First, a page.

Jan Noordegraaf (Synbra): government do your job, impose taxes!

‘We passed the 400 ppm CO2 mark in the air this year, and it will not stop there. To put things into perspective: in 1960 we passed the 300 ppm level. What should we do now? Produce virtually CO2-free products. For instance, biopolymers like PLA. And impose a tax on products that do not comply to this standard, in order to stimulate CO2-free purchases.’

Jan Noordegraaf
Jan Noordegraaf, covered in his PLA pellets

Often, consumers are eager
‘Government did a good job in promoting energy efficient cars,’ says Jan Noordegraaf, CEO to Synbra Technology, the Dutch producer of biopolymer PLA, used among others for production of the insulation material BioFoam. ‘So use taxation in a responsible way, raise it a little here and a cut it little there – that is the way to promote the build-up of a new low-CO2 economic sector.’ Such taxation schemes can even be too successful, like the promotion of energy efficient cars in the Netherlands and locally produced electricity in Germany. Often, consumers are eager, in particular if they see a profit and if government gives some support by little tax cuts.

‘For the time being, bioPE and bioPET are the most important biopolymers,’ says Jan Noordegraaf, ‘but PLA is by far the most sustainable and the most efficient. BioPE needs twice the amount of sugar compared to PLA. PLA capacity has grown a lot, but the market has not yet quite responded. The market breakthrough is stalled by the price (fossil polymers cost some € 1,50 to € 2,- per kilo, biopolymers are € 0,50 to € 0,80 more expensive); and there are some supposed ‘issues’. Like: availability, labelling, uncertainty about shelf life, and questions about composting. Although we can answer all these questions satisfactorily, packaging industry still does not really want to listen. However, there is a proven threefold reduction in CO2 emissions in biopolymer production as compared to fossil polymers: 800 kg CO2 for production of one ton PLA, compared to an average of 2 725 kg for fossil polymers. In spite of those differences, there is no level playing field yet.’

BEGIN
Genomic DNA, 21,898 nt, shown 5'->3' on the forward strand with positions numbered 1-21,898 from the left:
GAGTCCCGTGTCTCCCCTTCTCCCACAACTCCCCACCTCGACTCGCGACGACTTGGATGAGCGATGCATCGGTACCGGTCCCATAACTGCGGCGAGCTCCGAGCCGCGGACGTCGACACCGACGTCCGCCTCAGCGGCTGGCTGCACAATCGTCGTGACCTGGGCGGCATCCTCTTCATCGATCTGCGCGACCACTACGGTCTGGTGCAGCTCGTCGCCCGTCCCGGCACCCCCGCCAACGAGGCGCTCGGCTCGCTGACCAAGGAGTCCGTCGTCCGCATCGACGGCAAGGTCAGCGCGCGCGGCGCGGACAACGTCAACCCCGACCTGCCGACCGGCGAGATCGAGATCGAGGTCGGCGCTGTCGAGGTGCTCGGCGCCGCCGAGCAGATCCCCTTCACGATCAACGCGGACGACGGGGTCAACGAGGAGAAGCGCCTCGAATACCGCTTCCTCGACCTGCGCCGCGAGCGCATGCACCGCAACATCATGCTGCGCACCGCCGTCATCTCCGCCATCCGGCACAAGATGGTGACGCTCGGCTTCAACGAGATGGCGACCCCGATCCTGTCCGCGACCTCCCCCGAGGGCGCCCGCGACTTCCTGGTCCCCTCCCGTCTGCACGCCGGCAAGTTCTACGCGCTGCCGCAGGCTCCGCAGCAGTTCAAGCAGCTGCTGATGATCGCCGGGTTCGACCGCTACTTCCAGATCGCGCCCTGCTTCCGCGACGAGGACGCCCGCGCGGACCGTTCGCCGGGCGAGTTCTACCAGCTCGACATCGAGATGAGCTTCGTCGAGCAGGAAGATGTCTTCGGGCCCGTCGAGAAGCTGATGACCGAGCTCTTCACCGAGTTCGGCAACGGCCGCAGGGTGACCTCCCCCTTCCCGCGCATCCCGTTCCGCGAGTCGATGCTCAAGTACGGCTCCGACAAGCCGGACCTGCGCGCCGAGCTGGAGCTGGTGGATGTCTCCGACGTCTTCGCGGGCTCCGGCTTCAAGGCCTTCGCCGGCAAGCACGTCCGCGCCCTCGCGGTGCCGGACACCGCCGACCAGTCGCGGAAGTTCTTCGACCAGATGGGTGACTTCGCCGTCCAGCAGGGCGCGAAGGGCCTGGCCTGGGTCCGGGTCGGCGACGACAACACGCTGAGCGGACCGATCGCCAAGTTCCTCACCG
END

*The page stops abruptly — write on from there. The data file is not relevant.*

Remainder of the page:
But price is the only thing that counts for industry
The only thing that counts in the world of polymers these days is price. Low carbon emissions, however impressive, are unimportant in practice. Sweet talking about the green side of the material does not have any impact. That is why production of PLA and other biopolymers still is much too low. Jan Noordegraaf envisages however that they can be promoted by smart taxation. He proposes to impose a tax of one Eurocent per kilo of fossil polymer, and reduce packaging tax for biopolymers by € 0,50 to € 0,80 (i.e. the price difference between bio and petro). And subsequently decrease that reduction in proportion of the growth of biopolymer production. Taking into account the volumes of materials produced, this scheme is budget neutral for government.

Therefore, Jan Noordegraaf’s message to government is: ‘do what you are good at, raise extra taxes for the fossil-based polymers, and compensate biobased polymers with the revenues from that scheme, just like you did with energy efficient cars. And in doing so, prepare the ground for a growth in industry by which it can match the size of fossil polymers.’

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